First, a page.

Choosing, Telling and Bringing Stories to Life in Worship
Offered as part of the 2015 Unitarian Universalist General Assembly., June 25, 2015. (Recordings are available to GA 2015 registered participants here, and to non-participants for a fee)
Stories are a powerful tool in worship, especially multigenerational worship. Laden with images, metaphors, playfulness, and truth, story provides a common language and shared experience across different generations and theologies. More than just teaching storytelling skills, our workshop will focus specifically on how to integrate meaningful stories into worship. See below for resources to use in your own congregations.
Top Ten Folktales
Ten excellent folktales for use in Unitarian Universalist worship. (With a Big Question highlighting theological or philosophical themes)
Water Bearer's Garden (UU & Me, p. 41) Origin: India
A man ferries water in two pots, one of which is cracked and leaks. Over time, though it carries less water to his final destination, it waters the flower garden he has planted along his route, offering great beauty.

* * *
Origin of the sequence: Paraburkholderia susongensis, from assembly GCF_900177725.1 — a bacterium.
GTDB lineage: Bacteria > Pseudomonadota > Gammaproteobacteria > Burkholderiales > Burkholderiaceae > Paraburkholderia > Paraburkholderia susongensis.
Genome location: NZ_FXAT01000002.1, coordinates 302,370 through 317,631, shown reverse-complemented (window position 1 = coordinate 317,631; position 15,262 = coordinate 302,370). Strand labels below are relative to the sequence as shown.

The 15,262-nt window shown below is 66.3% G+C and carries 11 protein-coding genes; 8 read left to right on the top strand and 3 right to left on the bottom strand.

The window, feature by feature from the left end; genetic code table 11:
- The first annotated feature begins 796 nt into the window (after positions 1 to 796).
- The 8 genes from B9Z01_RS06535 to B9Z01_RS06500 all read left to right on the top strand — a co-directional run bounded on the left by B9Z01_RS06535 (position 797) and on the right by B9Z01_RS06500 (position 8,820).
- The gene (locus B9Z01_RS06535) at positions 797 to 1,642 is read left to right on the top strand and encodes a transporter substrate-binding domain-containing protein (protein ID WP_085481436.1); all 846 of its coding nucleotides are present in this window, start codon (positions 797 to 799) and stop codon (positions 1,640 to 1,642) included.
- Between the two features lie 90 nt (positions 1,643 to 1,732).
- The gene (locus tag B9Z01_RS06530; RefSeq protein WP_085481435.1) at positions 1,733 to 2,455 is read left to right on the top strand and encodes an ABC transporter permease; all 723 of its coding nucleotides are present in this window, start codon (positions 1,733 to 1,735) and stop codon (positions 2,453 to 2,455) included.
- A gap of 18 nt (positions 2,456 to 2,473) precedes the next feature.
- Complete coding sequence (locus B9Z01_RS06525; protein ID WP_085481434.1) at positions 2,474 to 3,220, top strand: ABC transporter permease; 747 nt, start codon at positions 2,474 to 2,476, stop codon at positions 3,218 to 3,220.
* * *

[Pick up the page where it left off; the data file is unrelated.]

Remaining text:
✯ Big Question: Beyond what is expected of you, what is your real work in the world?
#imperfection #limitations #acceptance #purpose
The Retiring Carpenter (author unknown) Origin: unknown
A weary carpenter is commissioned to build one final house before retiring, cuts corners, and is then given the house as a gift.
✯ Big Question: What would help you bring your best self, and full presence, to the tasks before you?
#integrity #purpose #intentionality
The Empty Pot (retold by Elaine Lindy; popularized in the picture book The Empty Pot, by Demi) Origin: China
The Emperor holds a gardening contest and discovers that all but one small child is willing to lie to win. The child’s honesty earns him the throne.
✯ Big Question: When are you afraid to tell the truth? What helps you tell it anyway?
Water, Not Wine (Doorways to the Soul, ed. Elisa Davy Pearmain, p. 66; full multigenerational service available online, from Story, Song and Spirit, by Erika Hewitt, p. 1) Origin: West Africa and China.
When the whole community is invited to a feast and all they need to bring is wine, one man reasons that if he contributes only water no one will notice. Unfortunately, many others have the same plan.